A surprising number of construction projects involve cutting through pre-existing concrete. For instance, workers may need to create holes for utility lines. In other cases, contractors cut through concrete walls to create doorways or windows. The concrete saws used for such purposes break down into two main categories: dry saws and wet saws.
Certain concrete cutting jobs require a specific type of saw. Yet for other tasks, contractors often have a choice between dry and wet saws. If you would like to learn more about the factors that inform this choice, keep reading. This article outlines four key benefits of concrete wet saws.
1. Reduced Dust Exposure
Perhaps the single biggest drawback of dry concrete saws has to do with the massive amounts of dust they generate. Such dust not only makes it harder to see the concrete being cut but also poses a serious health threat to workers. Concrete contains a high silica content, and airborne silica dust can lead to the debilitating condition known as silicosis.
Silicosis reduces the breathing capacity of the lungs, leaving those affected chronically short of breath. In addition, studies have shown that continued exposure to silica dust also contributes to conditions like tuberculosis and lung cancer. Reducing dust exposure is, therefore, a vital aspect of workplace safety for those in the concrete-cutting industry.
Wet saws reduce the amount of dust concrete cutting produces by a whopping 85 percent. Dry cutting produced around 14.4 milligrams per cubic foot of dust. Wet cutting, by contrast, produced a mere 1.1 milligrams per cubic meter. Instead of becoming airborne, the particles created by cutting entered the water flow and washed safely away from the cutting area.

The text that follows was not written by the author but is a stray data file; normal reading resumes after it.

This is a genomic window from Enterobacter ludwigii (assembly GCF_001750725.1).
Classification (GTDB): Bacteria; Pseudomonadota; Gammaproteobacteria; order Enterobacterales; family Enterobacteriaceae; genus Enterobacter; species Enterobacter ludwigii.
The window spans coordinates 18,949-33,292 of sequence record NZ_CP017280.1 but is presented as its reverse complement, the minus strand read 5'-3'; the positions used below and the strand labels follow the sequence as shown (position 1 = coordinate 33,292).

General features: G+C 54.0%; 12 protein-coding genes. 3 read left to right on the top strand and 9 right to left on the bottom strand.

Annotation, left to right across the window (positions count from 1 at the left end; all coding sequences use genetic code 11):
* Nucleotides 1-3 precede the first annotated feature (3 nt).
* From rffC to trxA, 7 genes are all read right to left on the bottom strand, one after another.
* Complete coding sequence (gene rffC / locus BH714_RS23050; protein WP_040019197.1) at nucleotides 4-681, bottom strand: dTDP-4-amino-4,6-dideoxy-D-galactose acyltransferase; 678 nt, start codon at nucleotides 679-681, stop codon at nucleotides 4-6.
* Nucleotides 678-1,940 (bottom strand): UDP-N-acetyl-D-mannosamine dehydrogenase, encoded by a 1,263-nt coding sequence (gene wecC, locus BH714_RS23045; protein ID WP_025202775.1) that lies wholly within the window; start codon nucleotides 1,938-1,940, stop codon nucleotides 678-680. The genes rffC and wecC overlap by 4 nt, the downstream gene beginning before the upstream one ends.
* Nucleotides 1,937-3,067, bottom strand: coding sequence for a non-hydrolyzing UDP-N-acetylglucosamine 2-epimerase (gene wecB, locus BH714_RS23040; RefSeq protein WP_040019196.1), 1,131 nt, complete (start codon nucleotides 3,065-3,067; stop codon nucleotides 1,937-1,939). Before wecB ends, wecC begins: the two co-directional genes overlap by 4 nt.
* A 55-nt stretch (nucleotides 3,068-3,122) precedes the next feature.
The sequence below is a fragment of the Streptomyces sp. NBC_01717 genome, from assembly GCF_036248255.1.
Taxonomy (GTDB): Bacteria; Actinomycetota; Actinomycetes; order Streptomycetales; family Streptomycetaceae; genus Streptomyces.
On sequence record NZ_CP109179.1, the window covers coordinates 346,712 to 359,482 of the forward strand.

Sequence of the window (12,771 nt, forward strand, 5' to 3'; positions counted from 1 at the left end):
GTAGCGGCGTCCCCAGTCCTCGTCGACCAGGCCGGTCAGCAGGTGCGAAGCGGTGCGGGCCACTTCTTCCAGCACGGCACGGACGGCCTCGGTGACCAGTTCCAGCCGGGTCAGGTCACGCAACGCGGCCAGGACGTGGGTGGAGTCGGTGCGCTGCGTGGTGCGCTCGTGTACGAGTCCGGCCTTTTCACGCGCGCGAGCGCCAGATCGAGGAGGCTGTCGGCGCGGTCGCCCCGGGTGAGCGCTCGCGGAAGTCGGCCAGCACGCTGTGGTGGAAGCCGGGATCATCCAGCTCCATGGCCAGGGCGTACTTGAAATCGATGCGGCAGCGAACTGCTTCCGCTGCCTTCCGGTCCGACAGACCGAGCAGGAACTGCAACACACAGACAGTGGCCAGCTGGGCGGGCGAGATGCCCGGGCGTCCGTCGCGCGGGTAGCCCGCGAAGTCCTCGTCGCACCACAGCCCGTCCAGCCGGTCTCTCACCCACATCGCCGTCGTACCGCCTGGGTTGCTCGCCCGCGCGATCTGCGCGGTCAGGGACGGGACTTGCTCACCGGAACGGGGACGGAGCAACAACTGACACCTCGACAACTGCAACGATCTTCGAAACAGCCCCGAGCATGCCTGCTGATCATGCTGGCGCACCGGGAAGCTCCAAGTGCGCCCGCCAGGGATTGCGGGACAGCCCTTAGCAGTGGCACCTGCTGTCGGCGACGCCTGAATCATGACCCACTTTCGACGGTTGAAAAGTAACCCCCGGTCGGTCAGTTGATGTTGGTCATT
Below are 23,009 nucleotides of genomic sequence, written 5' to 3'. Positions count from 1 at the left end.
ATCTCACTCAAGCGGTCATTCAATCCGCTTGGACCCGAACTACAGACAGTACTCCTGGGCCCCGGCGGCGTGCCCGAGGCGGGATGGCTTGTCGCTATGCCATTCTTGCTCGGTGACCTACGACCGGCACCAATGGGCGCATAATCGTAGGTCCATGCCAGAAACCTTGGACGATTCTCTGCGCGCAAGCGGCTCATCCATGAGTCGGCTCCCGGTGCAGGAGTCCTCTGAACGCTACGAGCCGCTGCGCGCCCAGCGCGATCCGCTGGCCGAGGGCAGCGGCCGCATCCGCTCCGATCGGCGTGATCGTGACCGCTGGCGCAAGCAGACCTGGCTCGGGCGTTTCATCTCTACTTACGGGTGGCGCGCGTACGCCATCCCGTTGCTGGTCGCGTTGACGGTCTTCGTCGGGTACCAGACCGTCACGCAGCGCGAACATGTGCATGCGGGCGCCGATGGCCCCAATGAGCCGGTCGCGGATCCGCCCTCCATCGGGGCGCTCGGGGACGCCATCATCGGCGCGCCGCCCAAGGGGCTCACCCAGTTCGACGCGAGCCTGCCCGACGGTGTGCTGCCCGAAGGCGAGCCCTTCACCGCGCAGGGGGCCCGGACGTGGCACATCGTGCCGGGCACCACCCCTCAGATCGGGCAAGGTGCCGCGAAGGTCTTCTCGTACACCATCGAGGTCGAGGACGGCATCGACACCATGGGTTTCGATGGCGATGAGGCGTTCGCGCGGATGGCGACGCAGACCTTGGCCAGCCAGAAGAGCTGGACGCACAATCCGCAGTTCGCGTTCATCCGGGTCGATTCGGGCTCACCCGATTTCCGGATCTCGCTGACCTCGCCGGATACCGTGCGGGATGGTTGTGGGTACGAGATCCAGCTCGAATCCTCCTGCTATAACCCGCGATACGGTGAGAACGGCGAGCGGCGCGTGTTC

2. Less Heat Buildup
The water used in wet cutting does more than just control dust — it also helps to regulate the temperature of the cutting blade. During dry cutting, saw blades quickly become superheated as the result of the massive amounts of friction generated. This heat poses serious problems for the blade, which may even break apart under such thermal stress.
Flying pieces of blade can easily harm saw operators or those nearby. Furthermore, the heat of dry cutting severely cuts down on the lifespan of the concrete blade. Contractors thus have to replace blades more frequently, increasing overall operating costs. The constant stream of water in wet cutting cools the saw blade during use, thus minimizing such problems.
Of course, to fully optimize blade life, contractors must ensure adequate water pressure when wet cutting. The flow of water protects the blade by not only cooling the blade but also washing away the abrasive materials generated by cutting. Insufficient water pressure leaves more of this slurry behind, leading to premature wear.
3. More Precise Cuts
When dry cutting, contractors frequently have to stop cutting in order to let the blade cool down. Such stop-and-start cutting tends to produce sloppier results, making it harder to line up cut lines precisely. Wet cutting allows contractors to work without the need for frequent cool downs, ensuring neater and more continuous results.
4. Less Finishing Work
Dry sawing produces cuts whose inner edges often have a rough or jagged nature. In jobs requiring smooth results, workers often have to go back and finish rough edges manually, using chisels and hammers to produce more uniform sides. This finishing process can be just as time-consuming as the sawing itself.
Wet saws generate straighter and smoother cuts the first time around, even when completing relatively deep cuts. As a result, contractors can avoid time-consuming finishing work, bringing projects to completion in shorter amounts of time. For more information about the benefits of wet cutting, please contact the concrete experts at Capitol City Concrete Cutters.